Another issue I had with the writing and plot was how "dated" and "placed" Klasky makes her story. The book is about a modern librarian in D.C., which is all well and good, but Klasky goes almost too far in trying to create her story location. The book relies far to much on actual names of places in Georgetown without giving further description. If I was not a current resident in D.C., I would find this aspect of the writing to be incredibly confusing to the point of ruining the book. Klasky also mentions many modern brand names and products. Instead of adding to the environment of the story, it felt like product placement. Klasky's story is best when the writing is her own imagination. Otherwise, it feels like Klasky is trying to impress her readers with her knowledge of the D.C. area and pop culture.
As for the characters and story itself, they were rather enjoyable. While Jane shows instances of being the whiny, female lead found in most chick lits these days, that is not the whole of her character. Jane actually has substance. She does not spend her days moping and venting, she sees her problems and tackles them whether the issue is library funding or her new found magical powers. Jane also has relatively realistic reactions to the events in her life. When a certain someone shows up after a lengthy absence, her anger and mistrust is entirely believable.
The secondary characters are written roundly enough to flesh out the story, but still have some room to grow beyond the stereotypes. And part of me wonders if Klasky left things mysterious and vague to have more plotlines in the next book.
I'm intrigued enough to want to read the next book...
MISCELLANEOUS: I want a mojito now. With a little umbrella!
RATING: 6/10 [Good]
Thursday, August 09, 2007
TITLE: god is not Great: How Religion Poisons Everything
AUTHOR: Christopher Hitchens
STARTED: July 27, 2007
FINISHED: August 6, 2007
FIRST SENTENCE: If the intended reader of this book should want to go beyond disagreement with its author and try to identify the sins and deformities that animated him to write it (and I certainly have noticed that those who publicly affirm charity and compassion and forgiveness are often inclined to take this course), then he or she will not just be quarreling with the unknowable and the ineffable creator who - presumably - opted to make me this way.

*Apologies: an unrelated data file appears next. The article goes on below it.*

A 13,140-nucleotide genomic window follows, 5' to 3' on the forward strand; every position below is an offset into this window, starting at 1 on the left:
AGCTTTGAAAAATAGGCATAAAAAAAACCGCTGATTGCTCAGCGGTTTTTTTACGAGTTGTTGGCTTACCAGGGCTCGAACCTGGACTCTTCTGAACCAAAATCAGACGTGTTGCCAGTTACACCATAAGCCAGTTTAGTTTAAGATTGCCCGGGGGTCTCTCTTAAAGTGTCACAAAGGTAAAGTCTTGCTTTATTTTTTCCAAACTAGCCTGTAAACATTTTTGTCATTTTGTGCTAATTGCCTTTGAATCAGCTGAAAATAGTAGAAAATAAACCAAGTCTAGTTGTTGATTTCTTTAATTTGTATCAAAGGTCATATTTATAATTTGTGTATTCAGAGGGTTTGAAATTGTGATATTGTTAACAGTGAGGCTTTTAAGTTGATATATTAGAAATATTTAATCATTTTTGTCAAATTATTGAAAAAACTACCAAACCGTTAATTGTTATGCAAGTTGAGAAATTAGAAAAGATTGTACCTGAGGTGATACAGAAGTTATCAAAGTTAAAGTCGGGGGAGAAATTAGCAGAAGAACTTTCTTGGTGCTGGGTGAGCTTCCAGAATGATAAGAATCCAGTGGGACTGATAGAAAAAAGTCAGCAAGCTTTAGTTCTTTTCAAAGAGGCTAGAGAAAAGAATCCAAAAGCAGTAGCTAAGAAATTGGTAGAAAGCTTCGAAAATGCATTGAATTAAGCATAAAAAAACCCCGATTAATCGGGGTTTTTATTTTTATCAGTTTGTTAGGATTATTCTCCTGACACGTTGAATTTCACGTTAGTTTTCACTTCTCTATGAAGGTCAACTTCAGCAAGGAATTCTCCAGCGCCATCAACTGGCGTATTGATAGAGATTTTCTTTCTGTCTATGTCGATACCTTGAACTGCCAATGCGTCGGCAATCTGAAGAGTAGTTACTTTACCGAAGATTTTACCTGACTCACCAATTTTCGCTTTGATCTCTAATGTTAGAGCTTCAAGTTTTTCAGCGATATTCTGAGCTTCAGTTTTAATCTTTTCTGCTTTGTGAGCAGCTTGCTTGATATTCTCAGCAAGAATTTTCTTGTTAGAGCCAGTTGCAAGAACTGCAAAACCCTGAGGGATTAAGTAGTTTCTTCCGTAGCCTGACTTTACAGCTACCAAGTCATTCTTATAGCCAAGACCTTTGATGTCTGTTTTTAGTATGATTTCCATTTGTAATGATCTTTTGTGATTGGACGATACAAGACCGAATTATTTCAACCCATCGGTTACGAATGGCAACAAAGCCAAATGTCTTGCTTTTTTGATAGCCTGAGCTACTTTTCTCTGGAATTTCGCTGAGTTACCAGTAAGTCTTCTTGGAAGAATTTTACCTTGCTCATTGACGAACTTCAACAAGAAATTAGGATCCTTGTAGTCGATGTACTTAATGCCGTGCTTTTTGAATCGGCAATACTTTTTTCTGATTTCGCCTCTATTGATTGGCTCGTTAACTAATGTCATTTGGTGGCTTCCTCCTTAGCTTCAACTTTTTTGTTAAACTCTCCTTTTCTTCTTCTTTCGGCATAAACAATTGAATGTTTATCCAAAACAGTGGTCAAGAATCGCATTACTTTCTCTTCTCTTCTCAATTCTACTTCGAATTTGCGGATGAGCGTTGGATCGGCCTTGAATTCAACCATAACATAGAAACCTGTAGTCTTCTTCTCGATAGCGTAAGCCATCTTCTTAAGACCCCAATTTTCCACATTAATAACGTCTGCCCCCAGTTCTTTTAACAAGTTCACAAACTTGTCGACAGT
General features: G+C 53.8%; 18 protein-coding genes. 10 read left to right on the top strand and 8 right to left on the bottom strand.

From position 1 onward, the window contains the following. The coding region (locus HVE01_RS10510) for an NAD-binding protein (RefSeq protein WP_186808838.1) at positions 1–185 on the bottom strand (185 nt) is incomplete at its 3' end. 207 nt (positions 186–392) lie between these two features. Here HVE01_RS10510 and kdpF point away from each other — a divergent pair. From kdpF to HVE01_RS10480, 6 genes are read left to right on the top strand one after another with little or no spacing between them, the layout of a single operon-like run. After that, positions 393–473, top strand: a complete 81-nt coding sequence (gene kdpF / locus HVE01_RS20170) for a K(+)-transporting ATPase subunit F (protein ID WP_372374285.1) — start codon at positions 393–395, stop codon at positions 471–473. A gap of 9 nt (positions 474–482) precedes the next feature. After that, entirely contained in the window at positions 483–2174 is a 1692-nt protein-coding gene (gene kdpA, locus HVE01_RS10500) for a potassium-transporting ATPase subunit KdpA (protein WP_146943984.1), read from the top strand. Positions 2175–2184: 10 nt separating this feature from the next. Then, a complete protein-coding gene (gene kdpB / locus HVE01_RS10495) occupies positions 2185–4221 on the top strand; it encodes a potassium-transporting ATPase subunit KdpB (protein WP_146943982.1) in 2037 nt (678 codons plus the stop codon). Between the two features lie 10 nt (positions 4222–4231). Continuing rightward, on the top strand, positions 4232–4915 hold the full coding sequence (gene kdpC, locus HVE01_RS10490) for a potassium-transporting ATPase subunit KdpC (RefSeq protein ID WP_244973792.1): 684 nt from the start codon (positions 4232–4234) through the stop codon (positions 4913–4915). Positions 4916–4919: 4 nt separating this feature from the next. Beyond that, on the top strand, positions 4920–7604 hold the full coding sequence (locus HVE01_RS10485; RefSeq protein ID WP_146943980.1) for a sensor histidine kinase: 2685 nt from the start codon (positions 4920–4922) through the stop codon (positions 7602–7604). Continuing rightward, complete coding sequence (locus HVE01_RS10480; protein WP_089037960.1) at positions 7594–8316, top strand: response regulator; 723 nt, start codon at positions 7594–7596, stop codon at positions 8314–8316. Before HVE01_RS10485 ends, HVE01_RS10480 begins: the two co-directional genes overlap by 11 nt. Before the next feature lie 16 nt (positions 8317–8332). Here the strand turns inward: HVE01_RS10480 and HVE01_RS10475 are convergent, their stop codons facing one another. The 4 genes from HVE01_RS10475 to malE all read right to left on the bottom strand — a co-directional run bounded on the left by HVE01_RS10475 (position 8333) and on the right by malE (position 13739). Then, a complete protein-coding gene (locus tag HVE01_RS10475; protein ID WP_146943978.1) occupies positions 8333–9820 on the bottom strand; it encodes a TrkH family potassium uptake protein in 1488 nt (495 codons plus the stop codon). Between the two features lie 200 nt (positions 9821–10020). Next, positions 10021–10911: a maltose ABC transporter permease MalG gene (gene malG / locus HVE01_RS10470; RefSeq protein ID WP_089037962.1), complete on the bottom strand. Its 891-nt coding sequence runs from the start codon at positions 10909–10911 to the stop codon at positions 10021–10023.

SUMMARY: [From barnesandnoble.com] Christopher Hitchens' exorcism of religion proves that the Great Contrarian doesn't tiptoe around anybody's altar. True to its unabashedly blasphemous title, God Is Not Great dishes the dirt on all the major religions of the world, accusing them of high crimes including -- but certainly not limited to -- inhuman cruelty, superstition, fabrication, corruption, sexism, racism, and internal contradictions. It is not by accident that as the epigraph of one chapter, Hitchens has chosen Freud's "Where questions of religion are concerned, people are guilty of every possible sort of dishonesty and intellectual misdemeanor." Stoking the fires of a hot topic.
REASON FOR READING: It was on my TBR list and we just happened to get it in at the library.
THOUGHTS: Before I review this book, I'm writing a disclaimer because personal characteristics and experiences of mine have no doubt skewed my reading. First, I work at a (or rather the) Catholic university. Second, I am born, baptized, and confirmed Catholic. Third, despite all of this, I'm a secularist in practice - I have faith in some higher being(s), but I do not believe in organized religion. Fourthly, when you come right down to it, I believe in the strident separation of church and state, I believe religion (not matter what religion) is a personal choice - one that should never be demeaned, even if one disagrees with that person's beliefs as a whole.
Now onto the review! *finger point as if on a quest